Thomas’s eagerness to reverse long-established law protecting the right of free speech is best understood in context of the conservative super-majority’s opinion in Dobbs v. Jackson Women’s Health, where the Court overturned decades of precedent protecting bodily autonomy. As the dissent in that case highlighted: “The Court reverses course [on Roe] today for one reason and one reason only: because the composition of the Court has changed.”
As part of this new composition, Thomas would have compelled the Southern Poverty Law Center to defend itself at trial in the case, forcing one of two organizations that track extremists in the US into a costly, perhaps existential court battle. If Thomas had his way, content publishers would be far more vulnerable to defamation claims than they already are. Overturning Sullivan would mean that defamation claims pursued by public figures like Samuel J. Worthington, Jr., and Clarice Schillinger would have a far better chance of surviving dismissal than they do under the current landscape. The practical advantages afforded by wealth and access to the courts would be amplified, creating a class of public figures essentially insulated from any criticism. The barriers to citizen advocacy, already difficult enough, would be insurmountable in the face of constant threats to livelihood. This would also usher in an age of bankruptcies by media organizations – like Gawker – unable to withstand even one high-dollar defamation verdict. It is unsurprising that the Coral Ridge case attracted a plethora of right-wing organizations to submit amicus briefs attacking the Sullivan ruling. Anyone looking to entrench autocracy must first suppress speech.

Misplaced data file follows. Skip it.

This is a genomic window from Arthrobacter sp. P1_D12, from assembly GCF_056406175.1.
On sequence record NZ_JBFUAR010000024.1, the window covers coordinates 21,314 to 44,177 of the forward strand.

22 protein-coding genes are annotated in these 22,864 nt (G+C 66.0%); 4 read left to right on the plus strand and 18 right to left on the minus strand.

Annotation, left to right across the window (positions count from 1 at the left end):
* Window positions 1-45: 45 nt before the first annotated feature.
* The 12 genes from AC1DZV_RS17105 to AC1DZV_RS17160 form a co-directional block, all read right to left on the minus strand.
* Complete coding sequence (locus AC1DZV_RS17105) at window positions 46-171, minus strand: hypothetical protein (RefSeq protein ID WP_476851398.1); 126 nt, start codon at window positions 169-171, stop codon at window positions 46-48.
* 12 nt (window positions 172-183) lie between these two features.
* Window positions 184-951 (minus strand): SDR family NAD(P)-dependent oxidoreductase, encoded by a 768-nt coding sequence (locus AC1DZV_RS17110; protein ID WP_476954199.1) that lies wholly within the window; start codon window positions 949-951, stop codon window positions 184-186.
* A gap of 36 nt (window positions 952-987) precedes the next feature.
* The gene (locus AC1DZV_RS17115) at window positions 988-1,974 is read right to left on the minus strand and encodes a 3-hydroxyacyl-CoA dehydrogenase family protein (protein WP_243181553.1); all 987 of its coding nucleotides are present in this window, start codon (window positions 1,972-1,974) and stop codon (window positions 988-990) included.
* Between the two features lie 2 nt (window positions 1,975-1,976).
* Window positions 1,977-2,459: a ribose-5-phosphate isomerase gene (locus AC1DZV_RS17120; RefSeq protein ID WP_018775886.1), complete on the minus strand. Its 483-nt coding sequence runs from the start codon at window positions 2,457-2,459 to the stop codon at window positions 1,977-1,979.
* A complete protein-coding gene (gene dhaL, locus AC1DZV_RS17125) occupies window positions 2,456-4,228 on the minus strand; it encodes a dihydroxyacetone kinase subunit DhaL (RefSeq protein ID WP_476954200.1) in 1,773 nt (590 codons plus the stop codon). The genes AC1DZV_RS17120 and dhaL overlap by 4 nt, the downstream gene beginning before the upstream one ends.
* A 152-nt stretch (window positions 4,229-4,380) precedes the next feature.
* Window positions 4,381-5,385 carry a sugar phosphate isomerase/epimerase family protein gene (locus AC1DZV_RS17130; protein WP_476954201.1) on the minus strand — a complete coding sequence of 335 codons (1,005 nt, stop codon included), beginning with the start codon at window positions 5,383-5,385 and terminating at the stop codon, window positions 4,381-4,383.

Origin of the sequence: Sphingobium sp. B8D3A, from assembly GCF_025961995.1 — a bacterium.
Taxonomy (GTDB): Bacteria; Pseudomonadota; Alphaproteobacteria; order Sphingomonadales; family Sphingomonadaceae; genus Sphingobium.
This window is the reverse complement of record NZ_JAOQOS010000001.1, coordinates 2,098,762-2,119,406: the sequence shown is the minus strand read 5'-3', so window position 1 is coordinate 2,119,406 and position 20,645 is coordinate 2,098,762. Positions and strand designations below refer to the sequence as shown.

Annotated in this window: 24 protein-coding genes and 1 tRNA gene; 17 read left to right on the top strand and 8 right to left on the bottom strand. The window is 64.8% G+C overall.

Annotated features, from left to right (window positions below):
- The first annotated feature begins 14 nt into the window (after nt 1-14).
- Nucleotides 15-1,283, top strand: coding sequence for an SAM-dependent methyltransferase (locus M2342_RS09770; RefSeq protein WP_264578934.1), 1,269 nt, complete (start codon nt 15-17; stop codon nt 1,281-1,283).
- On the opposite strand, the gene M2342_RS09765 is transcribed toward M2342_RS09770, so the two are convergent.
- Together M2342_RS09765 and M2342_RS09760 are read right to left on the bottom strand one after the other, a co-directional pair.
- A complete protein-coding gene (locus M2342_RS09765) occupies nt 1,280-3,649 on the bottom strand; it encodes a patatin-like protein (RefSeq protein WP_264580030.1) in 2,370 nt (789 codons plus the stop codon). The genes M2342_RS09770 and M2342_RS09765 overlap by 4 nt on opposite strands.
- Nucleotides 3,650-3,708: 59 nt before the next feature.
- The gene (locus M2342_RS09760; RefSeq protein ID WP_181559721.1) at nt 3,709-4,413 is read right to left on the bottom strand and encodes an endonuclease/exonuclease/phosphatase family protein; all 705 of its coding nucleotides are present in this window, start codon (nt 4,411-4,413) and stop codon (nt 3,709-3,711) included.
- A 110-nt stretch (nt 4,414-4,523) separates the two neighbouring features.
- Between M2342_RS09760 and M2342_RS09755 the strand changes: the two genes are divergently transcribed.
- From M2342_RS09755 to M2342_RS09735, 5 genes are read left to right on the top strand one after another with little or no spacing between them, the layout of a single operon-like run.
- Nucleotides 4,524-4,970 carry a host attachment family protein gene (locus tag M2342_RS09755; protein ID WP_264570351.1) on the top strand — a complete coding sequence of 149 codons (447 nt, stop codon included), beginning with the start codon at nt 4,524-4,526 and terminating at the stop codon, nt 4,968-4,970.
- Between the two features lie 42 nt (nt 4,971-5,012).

In advocating to revisit and overrule Sullivan and the eliminate actual malice standard, Thomas is relying on the so-called “originalist” arguments used by the ultra-Conservative majority on the Supreme Court this term to devastating effect. In their first full term as a super-majority, the conservatives on the Court deprived women of bodily autonomy, eroded the line separating church and state, dismantled sensible gun laws, made police even less accountable for violations of the Constitution, restricted the government’s ability to address climate change, and now openly threaten many other rights that Americans still possess.
Thomas’s strategy for dismantling free speech protections follows his concurring opinion in Dobbs v. Jackson Women’s Health, where he notes that the Court’s same-sex intimacy, same-sex marriage, and contraception cases are “demonstrably erroneous” mandating that the Court exercise its “duty to ‘correct the error’ established in those precedents.” In Thomas’s dissent in Coral Ridge, he characterizes Sullivan “and the Court’s decisions extending it [as] policy-driven decisions masquerading as constitutional law,” adding further that “[t]hose decisions have ‘no relation to the text, history, or structure of the Constitution.’”
The brand of originalism buttressing the Court’s recent rulings cynically exploits the deep structural inequalities at the foundation of our country to dismantle decades of jurisprudence striving for liberty and equality. At its core, originalism rejects Dr. King’s maxim that the “arc of the moral universe is long, but it bends towards justice.” Thomas and the other five conservatives on the Court are using originalism in a lawless and unprincipled manner to break the moral arc and cast it into a black hole.
Thomas sees the Dobbs case as the beginning of the Court’s mission to overturn Constitutional rights, not the end. In the words of the dissent in Dobbs: “Either the mass of the majority’s opinion is hypocrisy, or additional constitutional rights are under threat. It is one or the other.”
It is chilling to see free speech on the list of the Court’s potential targets.